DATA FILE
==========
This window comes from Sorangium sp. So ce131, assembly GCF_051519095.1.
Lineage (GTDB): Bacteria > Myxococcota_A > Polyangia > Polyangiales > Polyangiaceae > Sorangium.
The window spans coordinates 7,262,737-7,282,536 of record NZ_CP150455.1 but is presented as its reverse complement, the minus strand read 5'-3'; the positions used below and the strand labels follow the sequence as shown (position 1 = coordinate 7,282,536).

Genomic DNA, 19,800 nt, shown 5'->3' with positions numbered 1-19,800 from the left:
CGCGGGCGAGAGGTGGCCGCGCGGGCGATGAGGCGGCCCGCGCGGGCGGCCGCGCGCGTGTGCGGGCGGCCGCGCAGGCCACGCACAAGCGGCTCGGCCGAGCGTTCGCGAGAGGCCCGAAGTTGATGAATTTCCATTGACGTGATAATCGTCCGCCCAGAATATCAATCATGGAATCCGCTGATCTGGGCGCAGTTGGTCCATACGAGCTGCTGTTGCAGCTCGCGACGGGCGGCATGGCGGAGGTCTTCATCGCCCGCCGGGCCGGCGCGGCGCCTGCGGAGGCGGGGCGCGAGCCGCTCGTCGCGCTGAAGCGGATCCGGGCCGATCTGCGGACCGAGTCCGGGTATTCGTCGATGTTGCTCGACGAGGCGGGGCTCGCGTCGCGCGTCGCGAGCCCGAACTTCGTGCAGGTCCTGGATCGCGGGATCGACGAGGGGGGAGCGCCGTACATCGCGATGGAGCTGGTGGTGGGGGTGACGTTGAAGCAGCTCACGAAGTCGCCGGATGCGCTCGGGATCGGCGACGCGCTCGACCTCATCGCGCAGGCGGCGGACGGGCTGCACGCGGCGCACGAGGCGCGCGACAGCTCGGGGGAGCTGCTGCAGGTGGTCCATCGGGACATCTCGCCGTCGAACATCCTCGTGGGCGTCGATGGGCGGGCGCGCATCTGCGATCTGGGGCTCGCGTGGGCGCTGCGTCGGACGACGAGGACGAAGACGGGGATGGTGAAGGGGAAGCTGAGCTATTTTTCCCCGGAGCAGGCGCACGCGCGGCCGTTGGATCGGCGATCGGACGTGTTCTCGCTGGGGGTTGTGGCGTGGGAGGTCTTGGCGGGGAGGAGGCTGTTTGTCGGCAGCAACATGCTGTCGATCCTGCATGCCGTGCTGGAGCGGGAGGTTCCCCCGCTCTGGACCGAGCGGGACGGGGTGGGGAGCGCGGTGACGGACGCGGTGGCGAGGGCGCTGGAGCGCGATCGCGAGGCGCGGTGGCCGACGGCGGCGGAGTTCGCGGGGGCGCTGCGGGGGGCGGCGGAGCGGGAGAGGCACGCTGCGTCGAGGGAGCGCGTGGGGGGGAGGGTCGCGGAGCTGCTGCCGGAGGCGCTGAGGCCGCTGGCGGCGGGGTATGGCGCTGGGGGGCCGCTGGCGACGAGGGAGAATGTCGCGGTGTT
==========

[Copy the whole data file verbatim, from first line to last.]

This window comes from Sorangium sp. So ce131, assembly GCF_051519095.1.
Lineage (GTDB): Bacteria > Myxococcota_A > Polyangia > Polyangiales > Polyangiaceae > Sorangium.
The window spans coordinates 7,262,737-7,282,536 of record NZ_CP150455.1 but is presented as its reverse complement, the minus strand read 5'-3'; the positions used below and the strand labels follow the sequence as shown (position 1 = coordinate 7,282,536).

Genomic DNA, 19,800 nt, shown 5'->3' with positions numbered 1-19,800 from the left:
CGCGGGCGAGAGGTGGCCGCGCGGGCGATGAGGCGGCCCGCGCGGGCGGCCGCGCGCGTGTGCGGGCGGCCGCGCAGGCCACGCACAAGCGGCTCGGCCGAGCGTTCGCGAGAGGCCCGAAGTTGATGAATTTCCATTGACGTGATAATCGTCCGCCCAGAATATCAATCATGGAATCCGCTGATCTGGGCGCAGTTGGTCCATACGAGCTGCTGTTGCAGCTCGCGACGGGCGGCATGGCGGAGGTCTTCATCGCCCGCCGGGCCGGCGCGGCGCCTGCGGAGGCGGGGCGCGAGCCGCTCGTCGCGCTGAAGCGGATCCGGGCCGATCTGCGGACCGAGTCCGGGTATTCGTCGATGTTGCTCGACGAGGCGGGGCTCGCGTCGCGCGTCGCGAGCCCGAACTTCGTGCAGGTCCTGGATCGCGGGATCGACGAGGGGGGAGCGCCGTACATCGCGATGGAGCTGGTGGTGGGGGTGACGTTGAAGCAGCTCACGAAGTCGCCGGATGCGCTCGGGATCGGCGACGCGCTCGACCTCATCGCGCAGGCGGCGGACGGGCTGCACGCGGCGCACGAGGCGCGCGACAGCTCGGGGGAGCTGCTGCAGGTGGTCCATCGGGACATCTCGCCGTCGAACATCCTCGTGGGCGTCGATGGGCGGGCGCGCATCTGCGATCTGGGGCTCGCGTGGGCGCTGCGTCGGACGACGAGGACGAAGACGGGGATGGTGAAGGGGAAGCTGAGCTATTTTTCCCCGGAGCAGGCGCACGCGCGGCCGTTGGATCGGCGATCGGACGTGTTCTCGCTGGGGGTTGTGGCGTGGGAGGTCTTGGCGGGGAGGAGGCTGTTTGTCGGCAGCAACATGCTGTCGATCCTGCATGCCGTGCTGGAGCGGGAGGTTCCCCCGCTCTGGACCGAGCGGGACGGGGTGGGGAGCGCGGTGACGGACGCGGTGGCGAGGGCGCTGGAGCGCGATCGCGAGGCGCGGTGGCCGACGGCGGCGGAGTTCGCGGGGGCGCTGCGGGGGGCGGCGGAGCGGGAGAGGCACGCTGCGTCGAGGGAGCGCGTGGGGGGGAGGGTCGCGGAGCTGCTGCCGGAGGCGCTGAGGCCGCTGGCGGCGGGGTATGGCGCTGGGGGGCCGCTGGCGACGAGGGAGAATGTCGCGGTGTT